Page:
Bristol Clean Air Alliance: Challenging the delay of Bristol’s CAZ

Christina Biggs, steering group member of the Bristol Clean Air Alliance explains why the delay to Bristol’s Clean Air Zone (CAZ) to ‘Spring 2022’ is particularly concerning. 

It is now four years since ClientEarth took the UK Government to court for the third time for breaching EU Nitrogen Dioxide standards in most of its main cities.

The government responded by issuing clean air directives to these cities, instructing them to reach compliance with this 40ug/m3 nitrogen dioxide legal standard ‘in the shortest possible time.’

After extensive stakeholder engagement and public consultation, in November 2019, Bristol City Council proposed a Small Area ban on just private diesel cars coupled with a Medium Area Class C Clean Air Zone, where private diesel cars in the Medium zone would not be charged, but commercial vans and lorries would have been.

This ‘hybrid option’ would have achieved a 12% reduction in the total NOx for Greater Bristol.

When Bristol City Council responded to the public reaction in February 2021 by proposing a Small Area Clean Air Zone for all vehicles, it was welcomed by the Bristol Clean Air Alliance (BCCA).

hot air balloons flying above trees

Why are we particularly angry about this latest delay?

We were therefore considerably alarmed when we learned in June 2021 of the proposed delay to this CAZ beyond the October 2021 promised date.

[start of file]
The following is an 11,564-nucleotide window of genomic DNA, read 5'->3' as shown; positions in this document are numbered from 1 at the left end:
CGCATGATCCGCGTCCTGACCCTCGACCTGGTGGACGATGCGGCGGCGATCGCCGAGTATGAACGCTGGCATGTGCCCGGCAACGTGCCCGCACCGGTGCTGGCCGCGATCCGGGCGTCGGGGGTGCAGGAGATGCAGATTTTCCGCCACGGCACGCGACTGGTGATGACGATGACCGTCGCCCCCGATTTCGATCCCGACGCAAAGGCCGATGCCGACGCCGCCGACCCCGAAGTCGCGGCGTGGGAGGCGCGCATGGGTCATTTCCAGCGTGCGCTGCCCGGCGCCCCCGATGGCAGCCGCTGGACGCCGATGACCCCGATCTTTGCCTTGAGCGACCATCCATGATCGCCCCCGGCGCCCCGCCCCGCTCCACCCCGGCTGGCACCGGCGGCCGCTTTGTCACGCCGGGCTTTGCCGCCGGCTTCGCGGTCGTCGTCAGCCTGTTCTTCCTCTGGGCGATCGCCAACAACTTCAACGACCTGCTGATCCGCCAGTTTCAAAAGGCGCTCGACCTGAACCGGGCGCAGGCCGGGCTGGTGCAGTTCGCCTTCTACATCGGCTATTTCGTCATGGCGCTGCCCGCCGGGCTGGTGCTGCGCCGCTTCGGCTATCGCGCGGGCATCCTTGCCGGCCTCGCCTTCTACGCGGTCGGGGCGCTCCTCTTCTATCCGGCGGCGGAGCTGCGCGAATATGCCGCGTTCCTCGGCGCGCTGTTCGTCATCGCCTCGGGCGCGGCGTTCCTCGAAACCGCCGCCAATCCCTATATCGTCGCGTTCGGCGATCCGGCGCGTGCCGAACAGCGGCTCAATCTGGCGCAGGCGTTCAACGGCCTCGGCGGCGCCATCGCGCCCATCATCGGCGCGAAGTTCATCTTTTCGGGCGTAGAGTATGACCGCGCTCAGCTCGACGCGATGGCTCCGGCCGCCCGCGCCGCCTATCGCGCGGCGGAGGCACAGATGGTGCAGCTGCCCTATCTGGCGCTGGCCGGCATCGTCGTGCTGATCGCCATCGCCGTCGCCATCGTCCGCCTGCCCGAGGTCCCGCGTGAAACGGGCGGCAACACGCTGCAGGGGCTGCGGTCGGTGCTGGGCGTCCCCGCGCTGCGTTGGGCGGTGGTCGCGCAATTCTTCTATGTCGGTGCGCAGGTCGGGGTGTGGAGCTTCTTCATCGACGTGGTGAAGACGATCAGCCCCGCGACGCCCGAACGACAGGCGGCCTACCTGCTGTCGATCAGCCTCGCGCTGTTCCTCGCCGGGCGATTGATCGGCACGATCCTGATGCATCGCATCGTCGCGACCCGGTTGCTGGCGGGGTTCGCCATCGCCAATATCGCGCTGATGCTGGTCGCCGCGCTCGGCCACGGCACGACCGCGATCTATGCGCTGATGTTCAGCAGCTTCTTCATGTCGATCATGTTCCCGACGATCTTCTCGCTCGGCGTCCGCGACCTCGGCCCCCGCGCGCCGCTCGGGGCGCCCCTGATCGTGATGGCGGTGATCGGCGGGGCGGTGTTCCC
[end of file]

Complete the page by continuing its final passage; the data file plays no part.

We were aware of the concerns of the business community and also the North Somerset Council with respect to the inclusion of the Cumberland Basin in the CAZ, but had already explained in our February 2021 statement to the Council that the inclusion of the Cumberland Basin was key to ensuring that enough of the business fleet actually changed their polluting vehicles.

Why are we not reassured by the year of compliance (2023) being unchanged?

Although Bristol City Council state that compliance will still be reached in 2023 even with a six-month delay in implementation of the CAZ to ‘spring 2022’, it should be explained that the legal framework of the government directive only applies to the calendar year, so a six-month delay could technically be in the same calendar year even though it pushes the month of compliance from (say) March to September, or more cynically December.

Again, although the month in which legal compliance of air quality is reached does not legally need to be publicised, it will still be a reality to the many residents of the polluted areas of Bristol who already suffer twice the pollution of

Are economic considerations now overriding health?

It is understandable that small businesses are apprehensive about the economic effect of the CAZ and we, therefore, applaud the provision of financial help.

However, we fear that if the car lobby succeeds in further delaying the CAZ implementation date from October 2021 to an indefinite one in 2022, it is very likely that the purpose of this delay is to further water down the CAZ boundaries or seek more and more exemptions.

The effect on the total pollution of the present CAZ proposal has still not been published and any more concessions could well see the total pollution for
Greater Bristol rise.

At that point, the Council will need to ask how they can still regard the CAZ as a public health intervention and a moral responsibility.

The Bristol Clean Air Alliance, therefore, urges the Council to stand firm on the current proposals and not to give away any more time, concessions or boundary changes.

Photo by Nathan Riley


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